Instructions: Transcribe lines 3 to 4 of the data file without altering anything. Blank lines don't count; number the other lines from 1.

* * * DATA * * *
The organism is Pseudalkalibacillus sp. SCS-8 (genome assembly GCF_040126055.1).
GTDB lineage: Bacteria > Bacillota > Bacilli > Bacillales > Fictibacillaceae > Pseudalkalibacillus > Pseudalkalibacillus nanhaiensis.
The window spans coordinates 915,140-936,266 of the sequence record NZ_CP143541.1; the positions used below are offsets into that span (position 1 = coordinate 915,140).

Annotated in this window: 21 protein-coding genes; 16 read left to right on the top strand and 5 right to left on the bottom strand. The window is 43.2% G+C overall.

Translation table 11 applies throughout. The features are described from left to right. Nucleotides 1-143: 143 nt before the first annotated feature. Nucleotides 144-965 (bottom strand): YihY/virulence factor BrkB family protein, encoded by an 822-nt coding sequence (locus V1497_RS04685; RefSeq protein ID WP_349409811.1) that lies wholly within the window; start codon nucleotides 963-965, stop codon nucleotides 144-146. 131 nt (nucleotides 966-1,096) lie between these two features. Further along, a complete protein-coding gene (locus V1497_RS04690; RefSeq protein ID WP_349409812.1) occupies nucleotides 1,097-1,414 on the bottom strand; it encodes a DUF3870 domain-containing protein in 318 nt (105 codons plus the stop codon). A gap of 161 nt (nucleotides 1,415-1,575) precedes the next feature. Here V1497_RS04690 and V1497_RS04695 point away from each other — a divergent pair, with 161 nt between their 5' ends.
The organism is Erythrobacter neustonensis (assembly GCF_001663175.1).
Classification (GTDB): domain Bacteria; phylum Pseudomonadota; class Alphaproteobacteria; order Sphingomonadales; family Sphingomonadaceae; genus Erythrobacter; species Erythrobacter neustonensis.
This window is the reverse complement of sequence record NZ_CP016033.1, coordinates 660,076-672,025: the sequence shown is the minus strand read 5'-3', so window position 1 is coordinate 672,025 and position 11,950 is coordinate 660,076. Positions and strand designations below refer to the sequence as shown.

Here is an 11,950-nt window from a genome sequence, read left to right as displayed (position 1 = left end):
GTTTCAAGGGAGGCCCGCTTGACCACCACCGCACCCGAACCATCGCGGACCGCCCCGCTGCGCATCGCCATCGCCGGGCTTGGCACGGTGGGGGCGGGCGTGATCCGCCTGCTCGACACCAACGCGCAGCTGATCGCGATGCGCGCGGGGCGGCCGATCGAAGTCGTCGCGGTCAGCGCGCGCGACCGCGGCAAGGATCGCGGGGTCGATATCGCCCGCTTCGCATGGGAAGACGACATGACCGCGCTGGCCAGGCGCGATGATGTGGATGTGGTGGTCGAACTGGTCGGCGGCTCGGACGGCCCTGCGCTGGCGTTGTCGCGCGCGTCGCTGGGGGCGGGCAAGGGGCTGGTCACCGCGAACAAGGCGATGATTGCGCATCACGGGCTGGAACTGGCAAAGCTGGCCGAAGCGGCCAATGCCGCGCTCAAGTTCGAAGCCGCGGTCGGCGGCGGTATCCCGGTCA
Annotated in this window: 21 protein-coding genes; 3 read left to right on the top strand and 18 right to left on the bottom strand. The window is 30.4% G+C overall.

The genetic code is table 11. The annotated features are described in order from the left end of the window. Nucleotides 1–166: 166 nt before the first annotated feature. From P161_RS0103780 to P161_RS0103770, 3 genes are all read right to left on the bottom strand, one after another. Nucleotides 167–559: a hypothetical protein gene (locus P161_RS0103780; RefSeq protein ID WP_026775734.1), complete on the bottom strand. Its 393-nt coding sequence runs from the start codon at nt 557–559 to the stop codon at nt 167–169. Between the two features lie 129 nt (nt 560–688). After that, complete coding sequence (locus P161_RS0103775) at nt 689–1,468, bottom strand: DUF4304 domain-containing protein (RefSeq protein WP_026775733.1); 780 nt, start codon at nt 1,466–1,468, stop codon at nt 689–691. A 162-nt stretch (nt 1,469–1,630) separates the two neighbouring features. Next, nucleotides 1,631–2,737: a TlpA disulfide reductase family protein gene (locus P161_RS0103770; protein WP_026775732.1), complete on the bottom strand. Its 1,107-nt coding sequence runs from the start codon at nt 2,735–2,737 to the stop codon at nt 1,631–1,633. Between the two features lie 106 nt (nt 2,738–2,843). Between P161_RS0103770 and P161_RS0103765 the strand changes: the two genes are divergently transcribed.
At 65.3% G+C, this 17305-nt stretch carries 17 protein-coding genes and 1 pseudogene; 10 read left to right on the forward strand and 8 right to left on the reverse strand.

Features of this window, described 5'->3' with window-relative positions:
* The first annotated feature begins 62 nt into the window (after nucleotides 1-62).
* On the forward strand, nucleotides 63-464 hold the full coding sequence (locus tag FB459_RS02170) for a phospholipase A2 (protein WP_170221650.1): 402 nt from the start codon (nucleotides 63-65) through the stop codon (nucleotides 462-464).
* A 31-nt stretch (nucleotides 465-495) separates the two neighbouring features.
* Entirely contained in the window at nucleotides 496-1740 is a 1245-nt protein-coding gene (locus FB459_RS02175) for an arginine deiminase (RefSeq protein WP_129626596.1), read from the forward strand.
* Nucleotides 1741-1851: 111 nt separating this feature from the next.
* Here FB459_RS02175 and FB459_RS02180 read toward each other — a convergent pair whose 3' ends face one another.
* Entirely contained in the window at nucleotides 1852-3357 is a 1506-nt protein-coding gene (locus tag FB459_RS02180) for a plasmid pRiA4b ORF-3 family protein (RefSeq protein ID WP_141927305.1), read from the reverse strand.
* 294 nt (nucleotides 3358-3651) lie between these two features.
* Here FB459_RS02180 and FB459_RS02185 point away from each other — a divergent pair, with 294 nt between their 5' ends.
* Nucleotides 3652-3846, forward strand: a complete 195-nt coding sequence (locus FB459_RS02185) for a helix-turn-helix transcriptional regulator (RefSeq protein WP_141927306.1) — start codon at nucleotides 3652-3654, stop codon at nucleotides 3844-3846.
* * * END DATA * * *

The window spans coordinates 915,140-936,266 of the sequence record NZ_CP143541.1; the positions used below are offsets into that span (position 1 = coordinate 915,140).

Annotated in this window: 21 protein-coding genes; 16 read left to right on the top strand and 5 right to left on the bottom strand. The window is 43.2% G+C overall.